Pretty in Pink, a Boy in Blue?

I have a confession to make.  My daughter may love the boys.  She and Oliver have been the best of friends since they were one.  She used to boss Tanner around and make him get her coat for her, or pick up her things when she left them on the floor.    Zachary worships the ground she walks on, and I am told they all fight to sit next to her at meal time.

However, under no circumstances is she borrowing their pants.  That is, unless she has an accident.

She is only two, after all.

I couldn’t decide whether to laugh or cry at this Feministing post:

I got this email from a friend of mine, and I just had to share.

At lunch I ducked into Baby Gap to find my 2 year old some new jeans, as she’s torn holes in or outgrown her others. Leafing through the sales rack I found that Gap does actually make one style that is not (a) sparkled or pink, (b) embossed with flowers [nothing wrong w/that, but we have several and kid needs a little variety] or (c) “skinny” (yes, they do make those for toddlers…). But what do they call these unadorned items of toddler fashion? Boyfriend Jeans!! Yes, that’s right, if my 2 year old daughter actually wants to wear comfortable jeans with nothing on them but denim, she must have borrowed them from her BOYFRIEND.

I’ve never much cared about how we dressed my daughter so far.  As a baby, we just put her in whatever we had lying around clean, a feat in itself since she spit up every hour or so.  Once she was around five months, we never bothered with dresses because she was already trying to crawl.  Skirts seemed ridiculous for a child intent on walking, then running, far before she ever really learned good balance.  And now, as a two year old, the amount of time she spends trying to climb, jump and flip herself over means that jeans and sweatpants are her uniform of choice.  Some clothes are pink, some are blue, some are purple, some are brown.  In general, I enjoy the fact that it’s too early for her to be conscious of what she has on.

But it is already difficult to buy her plain clothing, minus the flowers, ribbons, sparkles or hearts.  To call those simple, plain, normal pieces of clothing “boyfriend jeans” shows how hard the industry is already trying to market my child into believing simple is for boys, and girls can only have it if the boys give their permission.  And the idea of borrowing these pants from the “boyfriend” is one that is being used at least one decade too soon. 

Next, maybe the Gap will try marketing some letterman’s jackets for the preschool crowd.  Or perhaps a new line of promise rings for those budding would-be second grade Romeos?

Me (the baby dressed in baseballs at 5 months)


Heather B.
Past Member 8 years ago

Thanks for the article, Robin. Definitely not enough plain clothes for girls of any age; shoes were also a big problem.

Trish H.
Anne H8 years ago

I think that part of the reason my galpals love pink and flowers so much is because when they wore them as children they were given a lot of attention. They became comfortable in that uniform and with that attention. They were molded. Friends who grew up wearing whatever color or clothing they wanted don't seem to have the same issue or feel compelled to comment on my clothing as much. Just an observation. Let them wear whatever is available, much bigger issues lie ahead.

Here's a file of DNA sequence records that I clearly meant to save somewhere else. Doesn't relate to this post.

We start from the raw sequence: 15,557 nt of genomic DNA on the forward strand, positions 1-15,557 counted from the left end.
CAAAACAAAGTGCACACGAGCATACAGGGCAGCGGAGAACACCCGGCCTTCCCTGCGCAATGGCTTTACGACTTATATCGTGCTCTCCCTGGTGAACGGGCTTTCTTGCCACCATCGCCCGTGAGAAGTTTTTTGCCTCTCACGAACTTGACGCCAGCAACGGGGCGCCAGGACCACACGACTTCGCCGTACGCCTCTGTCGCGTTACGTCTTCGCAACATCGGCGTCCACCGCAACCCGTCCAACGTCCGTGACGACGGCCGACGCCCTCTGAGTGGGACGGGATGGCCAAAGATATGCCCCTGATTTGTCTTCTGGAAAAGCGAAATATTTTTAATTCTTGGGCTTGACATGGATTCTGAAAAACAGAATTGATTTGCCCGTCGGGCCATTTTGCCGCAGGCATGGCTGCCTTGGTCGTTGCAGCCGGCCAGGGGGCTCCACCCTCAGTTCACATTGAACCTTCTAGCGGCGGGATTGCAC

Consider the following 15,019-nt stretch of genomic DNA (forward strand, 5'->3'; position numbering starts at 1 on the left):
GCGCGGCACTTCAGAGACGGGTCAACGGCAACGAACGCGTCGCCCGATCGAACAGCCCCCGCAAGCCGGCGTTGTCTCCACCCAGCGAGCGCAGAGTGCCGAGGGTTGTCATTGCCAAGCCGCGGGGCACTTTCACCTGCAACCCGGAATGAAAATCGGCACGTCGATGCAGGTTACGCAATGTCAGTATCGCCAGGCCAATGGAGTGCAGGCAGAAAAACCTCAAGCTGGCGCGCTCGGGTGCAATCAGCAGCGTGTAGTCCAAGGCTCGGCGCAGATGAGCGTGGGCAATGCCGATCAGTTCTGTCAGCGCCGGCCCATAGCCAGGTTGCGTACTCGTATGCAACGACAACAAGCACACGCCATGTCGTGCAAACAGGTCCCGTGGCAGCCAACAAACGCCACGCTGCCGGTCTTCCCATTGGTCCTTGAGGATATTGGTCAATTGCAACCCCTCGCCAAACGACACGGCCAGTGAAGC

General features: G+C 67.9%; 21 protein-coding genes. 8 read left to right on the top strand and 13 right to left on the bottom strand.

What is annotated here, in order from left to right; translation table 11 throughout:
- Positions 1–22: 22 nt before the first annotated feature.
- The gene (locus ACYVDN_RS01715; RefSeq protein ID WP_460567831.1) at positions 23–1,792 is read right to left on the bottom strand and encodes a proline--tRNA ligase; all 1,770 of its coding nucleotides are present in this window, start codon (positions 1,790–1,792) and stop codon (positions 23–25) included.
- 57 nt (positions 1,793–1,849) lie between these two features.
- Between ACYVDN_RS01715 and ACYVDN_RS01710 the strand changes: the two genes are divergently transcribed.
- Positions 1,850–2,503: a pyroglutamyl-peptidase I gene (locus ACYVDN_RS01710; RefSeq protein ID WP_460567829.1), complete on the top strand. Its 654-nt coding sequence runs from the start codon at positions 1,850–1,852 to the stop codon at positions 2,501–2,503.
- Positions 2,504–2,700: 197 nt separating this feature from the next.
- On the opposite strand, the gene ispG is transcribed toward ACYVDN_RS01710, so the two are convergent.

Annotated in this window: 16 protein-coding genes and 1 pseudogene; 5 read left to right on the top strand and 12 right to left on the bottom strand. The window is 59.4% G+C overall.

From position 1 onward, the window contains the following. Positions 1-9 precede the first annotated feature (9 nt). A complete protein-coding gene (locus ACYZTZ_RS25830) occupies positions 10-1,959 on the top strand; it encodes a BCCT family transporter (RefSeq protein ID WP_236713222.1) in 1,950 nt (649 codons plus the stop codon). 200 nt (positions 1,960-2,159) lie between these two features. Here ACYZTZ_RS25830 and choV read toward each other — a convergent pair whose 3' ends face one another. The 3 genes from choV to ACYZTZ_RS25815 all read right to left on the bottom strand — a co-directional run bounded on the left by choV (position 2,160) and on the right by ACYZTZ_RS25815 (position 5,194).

Patricia W.
Past Member 8 years ago

To be honest, I never really paid attention since I handed down the still-wearable clothing from my son (the oldest) to my daughters and then supplemented from there. I tended to pick up jeans and pants from the boys section anyway because they're generally tougher, not as prone to torn knees, etc. That would actually be my chief complaint - put as many embellishments as you want on the girls' clothes, but don't assume they're just sitting on the sidelines not risking getting them torn and dirty.

Maggie B.
Past Member 8 years ago

Interesting read- but I still think Pink is a super cute color

Nancy F.
Nancy Fox8 years ago

I live in Indonesia, and it seems extra difficult here to get simple clothes for my girls. Almost everything is covered in pink hearts, flowers or glitter. And now, that my girls (8 and 6 years old) wear their hair short, people refer to them as boys! They're so annoyed by that! Fortunately they both continue following their own taste, unlike other girls from their age who (whether or not taught by their mums) are Brittney Spears or Disney princess look-a-likes. I'm grateful they're independent spirits who don't follow the crowd.

Maria L.
Maria L8 years ago

I hate pink

Tim n Ash Black
Ash wilson8 years ago

Shoping at thrift stores are the best place to find normal clothing.

dve d.
aa b8 years ago

i had a yellow/brown nappy ugh

megan m.
megan m8 years ago

Shop at thrift stores to avoid all the labeled nonsense.

Jelka V.
Jelka V8 years ago

The pink/blue division is arbitrary and ridiculous, of coure - but why doso many people keep buying into it? It wouldn't exist without their active "help"!

And there are very many colors that are "unisex" even now: yellow, green, white, red (why not?)

Most importantly, though, is that clothes should be safe and easy for the child to MOVE in. And they absolutely should allowthe child to get "dirty", as children should!
Very loose denim clothes are a very good option for that.